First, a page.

Posts tagged: public defense
With Idaho counties calling on the state to set up a statewide public defense system, a legislative committee was told this week that a new commission will provide recommendations before lawmakers convene in January. “We just want to make sure that what we deliver is thoughtful that we've really looked at any potential consequences and that you have the best information to make your decision with,” Third District Judge Molly Huskey, who sits on the Public Defense Commission, told an interim legislative committee on Thursday, the AP reports. “We won't have an answer for you in October or even possibly in November, but we will have some recommendations.”
In 2010, a report from the National Legal Aid and Defender Association found that Idaho isn't satisfying its Sixth Amendment obligations to defendants, writes AP reporter Rebecca Boone. Among the issues, public defenders' caseloads were too high, some defendants didn't meet their lawyers until they were in the courtroom, and defendants sometimes felt pressured to accept a plea agreement rather than go to trial. Click below for Boone's full report.
A legislative interim committee has agreed on the concept of state Public Defense Commission to help oversee improvements in the state’s spotty and problem-plagued system of criminal defense for indigent defendants. But the senators and representatives also agreed that the new commission should make recommendations to the Legislature on new requirements for qualifications, experience, and performance standards for public defenders, rather than promulgate rules on those items itself. “I don’t know that we can do it all at once,” said Rep. Darrell Bolz, R-Caldwell, co-chair of the interim committee. “It may be a two- or three-year process.”
The panel also is discussing how best to get full-time public defenders in Idaho’s counties, rather than lawyers who also have other cases – which may be higher-paying and draw more of their attention. The problem comes for Idaho’s remote and sparsely populated counties, where, even if they shared a full-time public defender with other counties, travel time could stretch into many hours. Lawmakers on the panel agreed to get more input from counties before their next meeting in January.
The committee’s work opened in August with a stern warning from Idaho Supreme Court Justice Roger Burdick that the state’s criminal defense system for indigent defendants is “broken,” plagued by soaring caseloads, short funding, and lack of qualified, experienced and suitably trained attorneys. Idaho law and the state Constitution require public defenders; Burdick warned that the state is falling short of its own constitutional standard.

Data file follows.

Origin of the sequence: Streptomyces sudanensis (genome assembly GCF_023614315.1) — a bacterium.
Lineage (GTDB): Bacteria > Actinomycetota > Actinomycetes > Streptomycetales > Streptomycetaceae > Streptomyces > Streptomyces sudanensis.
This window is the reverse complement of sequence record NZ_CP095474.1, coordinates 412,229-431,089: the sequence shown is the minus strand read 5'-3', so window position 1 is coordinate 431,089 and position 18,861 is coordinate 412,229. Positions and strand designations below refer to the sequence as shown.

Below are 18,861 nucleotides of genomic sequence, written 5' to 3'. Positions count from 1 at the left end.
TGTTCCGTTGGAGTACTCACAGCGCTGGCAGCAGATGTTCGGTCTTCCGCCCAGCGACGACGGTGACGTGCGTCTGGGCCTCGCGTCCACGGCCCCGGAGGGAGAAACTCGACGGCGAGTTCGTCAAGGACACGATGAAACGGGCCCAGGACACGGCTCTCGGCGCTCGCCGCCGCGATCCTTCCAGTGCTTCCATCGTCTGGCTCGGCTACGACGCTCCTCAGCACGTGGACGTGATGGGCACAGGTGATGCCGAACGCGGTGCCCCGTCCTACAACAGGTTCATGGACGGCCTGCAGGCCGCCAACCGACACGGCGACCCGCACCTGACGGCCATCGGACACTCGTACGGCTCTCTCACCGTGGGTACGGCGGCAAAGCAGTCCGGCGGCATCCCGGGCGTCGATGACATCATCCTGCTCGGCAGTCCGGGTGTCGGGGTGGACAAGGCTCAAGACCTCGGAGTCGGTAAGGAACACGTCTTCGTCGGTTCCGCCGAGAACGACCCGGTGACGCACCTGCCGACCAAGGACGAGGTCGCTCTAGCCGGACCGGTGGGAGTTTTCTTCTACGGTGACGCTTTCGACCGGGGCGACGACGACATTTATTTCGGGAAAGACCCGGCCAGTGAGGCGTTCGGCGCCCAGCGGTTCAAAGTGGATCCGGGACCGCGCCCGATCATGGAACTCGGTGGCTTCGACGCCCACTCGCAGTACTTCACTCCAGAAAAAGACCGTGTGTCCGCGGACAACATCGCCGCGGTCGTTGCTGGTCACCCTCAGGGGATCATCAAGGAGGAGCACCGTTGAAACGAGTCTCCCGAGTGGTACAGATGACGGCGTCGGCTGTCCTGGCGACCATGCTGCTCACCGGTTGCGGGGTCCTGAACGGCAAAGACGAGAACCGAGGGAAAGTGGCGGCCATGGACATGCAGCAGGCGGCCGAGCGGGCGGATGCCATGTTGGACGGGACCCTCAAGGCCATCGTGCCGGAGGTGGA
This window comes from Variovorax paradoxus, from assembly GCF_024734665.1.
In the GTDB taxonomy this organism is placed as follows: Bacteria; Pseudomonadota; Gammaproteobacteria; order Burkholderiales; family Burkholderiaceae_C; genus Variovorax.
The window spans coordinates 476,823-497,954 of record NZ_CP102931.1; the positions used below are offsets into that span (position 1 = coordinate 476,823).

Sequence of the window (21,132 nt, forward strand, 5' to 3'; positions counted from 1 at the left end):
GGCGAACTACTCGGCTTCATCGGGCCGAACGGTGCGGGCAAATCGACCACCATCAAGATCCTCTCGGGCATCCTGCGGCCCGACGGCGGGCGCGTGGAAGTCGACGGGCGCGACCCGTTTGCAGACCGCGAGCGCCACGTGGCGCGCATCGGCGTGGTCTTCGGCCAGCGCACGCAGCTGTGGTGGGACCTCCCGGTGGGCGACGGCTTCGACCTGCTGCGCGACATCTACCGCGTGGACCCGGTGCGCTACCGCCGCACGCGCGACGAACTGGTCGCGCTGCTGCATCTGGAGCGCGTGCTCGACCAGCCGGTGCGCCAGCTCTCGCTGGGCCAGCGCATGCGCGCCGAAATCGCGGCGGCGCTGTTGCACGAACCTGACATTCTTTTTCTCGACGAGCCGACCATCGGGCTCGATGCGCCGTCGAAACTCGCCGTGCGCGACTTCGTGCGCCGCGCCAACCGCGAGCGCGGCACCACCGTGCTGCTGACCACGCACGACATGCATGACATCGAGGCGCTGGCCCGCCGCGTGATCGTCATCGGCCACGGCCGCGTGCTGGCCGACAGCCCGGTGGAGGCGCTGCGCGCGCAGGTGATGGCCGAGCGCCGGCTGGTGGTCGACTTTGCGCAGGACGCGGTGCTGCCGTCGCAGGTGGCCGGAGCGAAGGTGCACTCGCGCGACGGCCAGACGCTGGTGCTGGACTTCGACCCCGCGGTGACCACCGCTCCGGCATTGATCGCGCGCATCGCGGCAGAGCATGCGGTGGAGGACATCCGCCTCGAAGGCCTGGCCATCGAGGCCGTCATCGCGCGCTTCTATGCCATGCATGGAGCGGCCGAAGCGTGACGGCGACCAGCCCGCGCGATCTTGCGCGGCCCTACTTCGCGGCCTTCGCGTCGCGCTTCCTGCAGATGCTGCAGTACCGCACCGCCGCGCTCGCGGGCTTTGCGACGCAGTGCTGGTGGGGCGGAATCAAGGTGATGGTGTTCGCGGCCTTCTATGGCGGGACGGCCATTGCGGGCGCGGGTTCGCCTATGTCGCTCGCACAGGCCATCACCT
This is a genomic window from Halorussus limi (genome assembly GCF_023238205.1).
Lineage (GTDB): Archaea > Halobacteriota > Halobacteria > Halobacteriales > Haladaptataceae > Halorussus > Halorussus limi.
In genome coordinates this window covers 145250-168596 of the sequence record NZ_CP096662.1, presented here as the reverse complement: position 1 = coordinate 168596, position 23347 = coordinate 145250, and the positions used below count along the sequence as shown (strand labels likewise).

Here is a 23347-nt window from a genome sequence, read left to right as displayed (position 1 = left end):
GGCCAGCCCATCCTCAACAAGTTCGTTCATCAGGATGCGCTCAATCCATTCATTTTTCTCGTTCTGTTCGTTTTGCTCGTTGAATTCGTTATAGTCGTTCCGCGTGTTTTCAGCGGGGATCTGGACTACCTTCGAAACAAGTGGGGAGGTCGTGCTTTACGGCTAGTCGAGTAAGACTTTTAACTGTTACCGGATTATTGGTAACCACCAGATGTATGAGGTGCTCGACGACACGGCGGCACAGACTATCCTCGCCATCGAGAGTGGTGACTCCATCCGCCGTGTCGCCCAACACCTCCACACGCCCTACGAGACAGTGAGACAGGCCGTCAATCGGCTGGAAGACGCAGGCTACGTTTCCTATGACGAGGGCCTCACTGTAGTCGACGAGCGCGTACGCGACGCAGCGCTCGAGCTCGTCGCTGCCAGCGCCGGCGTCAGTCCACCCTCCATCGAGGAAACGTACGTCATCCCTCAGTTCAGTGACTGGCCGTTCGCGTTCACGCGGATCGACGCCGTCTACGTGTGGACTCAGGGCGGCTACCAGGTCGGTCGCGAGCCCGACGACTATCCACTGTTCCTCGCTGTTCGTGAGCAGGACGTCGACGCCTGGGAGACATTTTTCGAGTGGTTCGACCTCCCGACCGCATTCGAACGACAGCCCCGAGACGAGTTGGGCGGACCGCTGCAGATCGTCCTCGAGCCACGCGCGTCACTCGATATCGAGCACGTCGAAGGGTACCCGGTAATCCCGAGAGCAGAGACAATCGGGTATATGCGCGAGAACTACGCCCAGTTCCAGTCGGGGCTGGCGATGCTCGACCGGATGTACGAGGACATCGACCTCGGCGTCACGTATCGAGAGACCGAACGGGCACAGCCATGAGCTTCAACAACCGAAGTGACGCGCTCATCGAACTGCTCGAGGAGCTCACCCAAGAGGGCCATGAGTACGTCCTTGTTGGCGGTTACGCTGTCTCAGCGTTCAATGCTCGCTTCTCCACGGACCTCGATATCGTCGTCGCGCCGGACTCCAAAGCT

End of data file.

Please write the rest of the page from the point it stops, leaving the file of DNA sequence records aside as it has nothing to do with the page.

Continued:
Sen. Dean Mortimer, R-Idaho Falls, the interim committee’s Senate co-chairman, said, “We’ve made significant progress.” He said the panel will finalize its commission legislation at its Jan. 8 meeting, and decide whether to propose it during this year’s legislative session. The panel also voted today to recommend the appointment of an additional legislative study group to examine whether cities should help fund the public defender system, in addition to counties and the state. Mortimer said funding issues will be the main focus of the Jan. 8 meeting, including “long-range planning for stable and ongoing funding.” Click below for a full report from AP reporter Rebecca Boone.
Idaho is at risk of lawsuits over its flawed public defender system, according to a 2010 report, but after several years of study, the state still hasn't agreed on how to fix the system, the AP reports. Now, an interim committee of lawmakers is being tasked with finding a solution. At the heart of the dispute is whether counties should be free to give public defender contracts to private attorneys, with standards, or whether counties should be required to hire a full-time public defender, a big and costly change for the state, but one that would address a fundamental difficulty in the system when lawyers juggle low-paid public defense contracts with other, higher-paying cases.
“Both of those proposals were brought up before the commission,” said State Appellate Public Defender Sara Thomas, who is a commission member. “Ultimately the decision was made that they would go to the governor on equal footing, and now the interim committee will get a chance to review them.” Click below for a full report from AP reporter Rebecca Boone.